Joe J free

September 1st, 2009, 11:04 am #15

Quitting smoking is only the first step in smoking cessation. If you wish to make the attempt a permanent solution to your smoking addiction, stop cold turkey and - NEVER TAKE ANOTHER PUFF!
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prucat
prucat

July 31st, 2011, 4:00 am #16

I read this post because a couple of days ago, I had that thought,' well I attempted" because I was wanting to smoke. It finally clicked for me, after 10 or so articles, that quitting smoking is part of the process of smoking cessation. That is an important difference and I think I now get it. I want to stay on this journey,. Every day counts. I seek comfort, but I am pretty willing to deal with this discomfort for now. I believe it will get better. I believe I will not just quit smoking, but cease to use nicotine for the rest of my life.
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Joined: November 13th, 2008, 2:04 pm

June 12th, 2013, 11:51 am #17

New video that fits into this category too:
"I'm trying to quit smoking"


Also related commentary from the thread Actions speak louder than words-or thought:


[font=ARIAL, GEORGIA, 'TIMES NEW ROMAN', TIMES, SERIF]A thought for a cigarette will never cause a person to go back to smoking-only an action can do that. The action is a puff on a cigarette or any administration of nicotine from any source for that matter.

Thoughts or words are not decisive factors of anything. Lets say you never quit smoking, and are eventually diagnosed with emphysema, and then knowing that every puff you took was destroying more and more lung tissue, basically crippling you a little bit more every smoking moment.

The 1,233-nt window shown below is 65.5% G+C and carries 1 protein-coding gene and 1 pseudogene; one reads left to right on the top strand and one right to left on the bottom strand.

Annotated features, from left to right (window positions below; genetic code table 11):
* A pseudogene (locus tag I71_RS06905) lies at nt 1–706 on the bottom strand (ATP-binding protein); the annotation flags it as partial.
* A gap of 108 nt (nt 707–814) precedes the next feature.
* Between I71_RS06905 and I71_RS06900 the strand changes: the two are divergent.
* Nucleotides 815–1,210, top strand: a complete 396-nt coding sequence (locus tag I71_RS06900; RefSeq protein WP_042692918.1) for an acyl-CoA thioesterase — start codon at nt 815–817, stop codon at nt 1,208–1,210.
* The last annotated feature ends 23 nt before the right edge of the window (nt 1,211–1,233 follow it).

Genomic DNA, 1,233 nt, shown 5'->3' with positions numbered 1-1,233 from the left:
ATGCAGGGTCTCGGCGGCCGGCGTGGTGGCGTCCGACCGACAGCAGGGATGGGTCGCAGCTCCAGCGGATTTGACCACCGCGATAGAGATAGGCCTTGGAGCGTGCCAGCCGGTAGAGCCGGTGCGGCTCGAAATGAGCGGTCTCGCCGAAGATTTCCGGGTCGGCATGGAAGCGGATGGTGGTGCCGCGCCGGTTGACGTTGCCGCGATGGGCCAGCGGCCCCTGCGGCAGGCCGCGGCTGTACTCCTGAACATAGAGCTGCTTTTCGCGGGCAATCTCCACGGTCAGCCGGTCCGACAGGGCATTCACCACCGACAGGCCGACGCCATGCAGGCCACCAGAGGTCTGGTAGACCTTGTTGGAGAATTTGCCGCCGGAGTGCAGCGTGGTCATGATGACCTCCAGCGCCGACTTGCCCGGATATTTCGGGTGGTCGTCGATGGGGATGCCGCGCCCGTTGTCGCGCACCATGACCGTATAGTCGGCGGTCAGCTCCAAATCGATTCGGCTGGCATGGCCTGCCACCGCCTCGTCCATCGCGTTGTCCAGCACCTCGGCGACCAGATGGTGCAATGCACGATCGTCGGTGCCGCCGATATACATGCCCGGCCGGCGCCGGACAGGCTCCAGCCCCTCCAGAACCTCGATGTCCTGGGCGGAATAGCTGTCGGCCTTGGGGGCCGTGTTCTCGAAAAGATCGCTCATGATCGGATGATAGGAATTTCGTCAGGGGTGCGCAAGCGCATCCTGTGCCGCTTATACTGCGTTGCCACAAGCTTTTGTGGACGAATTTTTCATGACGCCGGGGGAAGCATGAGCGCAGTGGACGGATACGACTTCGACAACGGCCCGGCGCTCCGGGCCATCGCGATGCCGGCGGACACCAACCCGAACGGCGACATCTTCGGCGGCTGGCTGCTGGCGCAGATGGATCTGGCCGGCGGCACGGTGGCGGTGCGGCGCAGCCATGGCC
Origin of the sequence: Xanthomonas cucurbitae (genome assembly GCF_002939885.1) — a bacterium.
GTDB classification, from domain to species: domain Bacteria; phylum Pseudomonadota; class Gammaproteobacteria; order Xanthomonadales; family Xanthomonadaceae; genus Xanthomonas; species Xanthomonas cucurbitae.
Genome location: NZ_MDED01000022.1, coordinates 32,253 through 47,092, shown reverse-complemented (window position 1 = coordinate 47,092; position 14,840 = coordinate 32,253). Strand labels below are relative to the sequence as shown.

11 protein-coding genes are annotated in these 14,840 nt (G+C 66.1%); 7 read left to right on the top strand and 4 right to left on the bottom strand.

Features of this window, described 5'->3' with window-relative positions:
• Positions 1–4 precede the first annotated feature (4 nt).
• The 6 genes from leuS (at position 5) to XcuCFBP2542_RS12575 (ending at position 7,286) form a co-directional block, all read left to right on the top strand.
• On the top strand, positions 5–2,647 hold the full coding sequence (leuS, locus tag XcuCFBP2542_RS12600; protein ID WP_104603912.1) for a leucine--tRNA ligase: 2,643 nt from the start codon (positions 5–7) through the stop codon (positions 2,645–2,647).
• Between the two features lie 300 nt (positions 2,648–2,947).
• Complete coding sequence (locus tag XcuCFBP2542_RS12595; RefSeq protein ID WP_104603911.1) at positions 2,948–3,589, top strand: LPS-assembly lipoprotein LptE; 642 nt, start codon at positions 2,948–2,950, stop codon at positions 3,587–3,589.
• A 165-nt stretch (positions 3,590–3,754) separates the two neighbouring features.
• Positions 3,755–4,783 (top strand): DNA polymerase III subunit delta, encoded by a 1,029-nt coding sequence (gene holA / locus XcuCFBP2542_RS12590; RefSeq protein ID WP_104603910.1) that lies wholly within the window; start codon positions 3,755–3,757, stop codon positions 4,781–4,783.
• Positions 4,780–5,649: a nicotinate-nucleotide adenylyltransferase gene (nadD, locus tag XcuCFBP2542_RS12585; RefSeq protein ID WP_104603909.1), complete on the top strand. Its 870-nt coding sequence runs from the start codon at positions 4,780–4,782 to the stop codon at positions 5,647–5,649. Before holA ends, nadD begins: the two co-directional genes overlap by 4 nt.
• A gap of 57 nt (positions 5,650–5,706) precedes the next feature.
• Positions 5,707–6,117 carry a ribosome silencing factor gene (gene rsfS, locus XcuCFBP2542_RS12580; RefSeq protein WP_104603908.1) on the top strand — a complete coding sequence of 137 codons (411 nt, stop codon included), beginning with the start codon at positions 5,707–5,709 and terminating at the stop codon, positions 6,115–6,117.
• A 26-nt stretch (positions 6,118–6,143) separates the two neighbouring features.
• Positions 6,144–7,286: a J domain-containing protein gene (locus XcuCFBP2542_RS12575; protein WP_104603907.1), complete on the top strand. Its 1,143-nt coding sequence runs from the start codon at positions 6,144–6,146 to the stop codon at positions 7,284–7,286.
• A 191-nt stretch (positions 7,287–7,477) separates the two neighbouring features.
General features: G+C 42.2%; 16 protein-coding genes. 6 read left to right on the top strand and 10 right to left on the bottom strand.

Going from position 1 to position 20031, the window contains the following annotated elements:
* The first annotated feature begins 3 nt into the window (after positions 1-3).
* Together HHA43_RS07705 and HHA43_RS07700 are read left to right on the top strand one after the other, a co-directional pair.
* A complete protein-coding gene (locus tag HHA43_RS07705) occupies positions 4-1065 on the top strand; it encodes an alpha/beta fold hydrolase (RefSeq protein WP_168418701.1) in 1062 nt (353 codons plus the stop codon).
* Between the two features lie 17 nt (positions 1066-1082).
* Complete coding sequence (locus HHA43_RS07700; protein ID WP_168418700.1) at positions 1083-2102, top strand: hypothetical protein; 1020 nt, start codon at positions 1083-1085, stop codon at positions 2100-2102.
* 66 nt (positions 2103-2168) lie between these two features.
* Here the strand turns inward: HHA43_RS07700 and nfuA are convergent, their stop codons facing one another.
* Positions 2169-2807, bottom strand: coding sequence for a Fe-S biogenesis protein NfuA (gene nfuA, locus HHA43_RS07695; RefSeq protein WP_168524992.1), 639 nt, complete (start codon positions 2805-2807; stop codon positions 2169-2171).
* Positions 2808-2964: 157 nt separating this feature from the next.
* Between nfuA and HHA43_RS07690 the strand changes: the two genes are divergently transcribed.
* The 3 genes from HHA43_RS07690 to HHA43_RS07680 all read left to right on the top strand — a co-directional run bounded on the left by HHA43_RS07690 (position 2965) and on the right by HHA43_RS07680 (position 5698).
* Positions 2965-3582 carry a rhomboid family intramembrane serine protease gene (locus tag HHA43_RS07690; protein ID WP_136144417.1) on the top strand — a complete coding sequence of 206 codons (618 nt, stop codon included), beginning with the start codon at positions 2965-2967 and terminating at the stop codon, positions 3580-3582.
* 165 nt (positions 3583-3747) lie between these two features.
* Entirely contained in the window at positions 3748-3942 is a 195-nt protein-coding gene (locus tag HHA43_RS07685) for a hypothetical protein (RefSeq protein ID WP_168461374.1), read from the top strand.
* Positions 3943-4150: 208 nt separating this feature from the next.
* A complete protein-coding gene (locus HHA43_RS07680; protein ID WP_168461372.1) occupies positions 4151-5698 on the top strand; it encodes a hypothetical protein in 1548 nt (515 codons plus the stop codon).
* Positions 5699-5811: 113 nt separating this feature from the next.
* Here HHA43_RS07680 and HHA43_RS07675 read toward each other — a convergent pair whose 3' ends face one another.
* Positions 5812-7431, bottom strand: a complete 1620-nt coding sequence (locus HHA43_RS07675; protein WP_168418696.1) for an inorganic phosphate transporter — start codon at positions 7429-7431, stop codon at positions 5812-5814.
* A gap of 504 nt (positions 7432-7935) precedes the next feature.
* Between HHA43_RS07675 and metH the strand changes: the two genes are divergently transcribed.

Should you then feel solace for saying as you are lighting up a cigarette, "Yes, I know I am destroying more lung tissue and I am likely going to be on oxygen soon and gasping for air at some point until my heart finally gives out from the overload, but at least I thought about quitting today."

I don't think you or your family, friends, or doctor will look at this statement as a major accomplishment as you are lighting up one cigarette off the one that is about to burn out. Especially if you have said the comment earlier that same day, and have been saying it day after day for decades now.

If you think back to when you were first quitting, the odds were you had numerous thoughts for days and maybe weeks and still, here you are smoke free. It is because you never gave into those thoughts.

Today still your actions are speaking louder than your words or your thoughts. The action is you didn't take a puff yesterday and I strongly suspect if you are here reading now you are not planning on taking one puff today either. As long as you continue this practice, it does not matter if you never think of a puff again or if you think of it daily. You will never relapse as long as you never take another puff!

Joel



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Last edited by Joel Spitzer on June 12th, 2013, 11:57 am, edited 1 time in total.
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KayS
KayS

June 12th, 2013, 3:45 pm #18

Thank you. Just so good to keep getting this sort of reinforcement.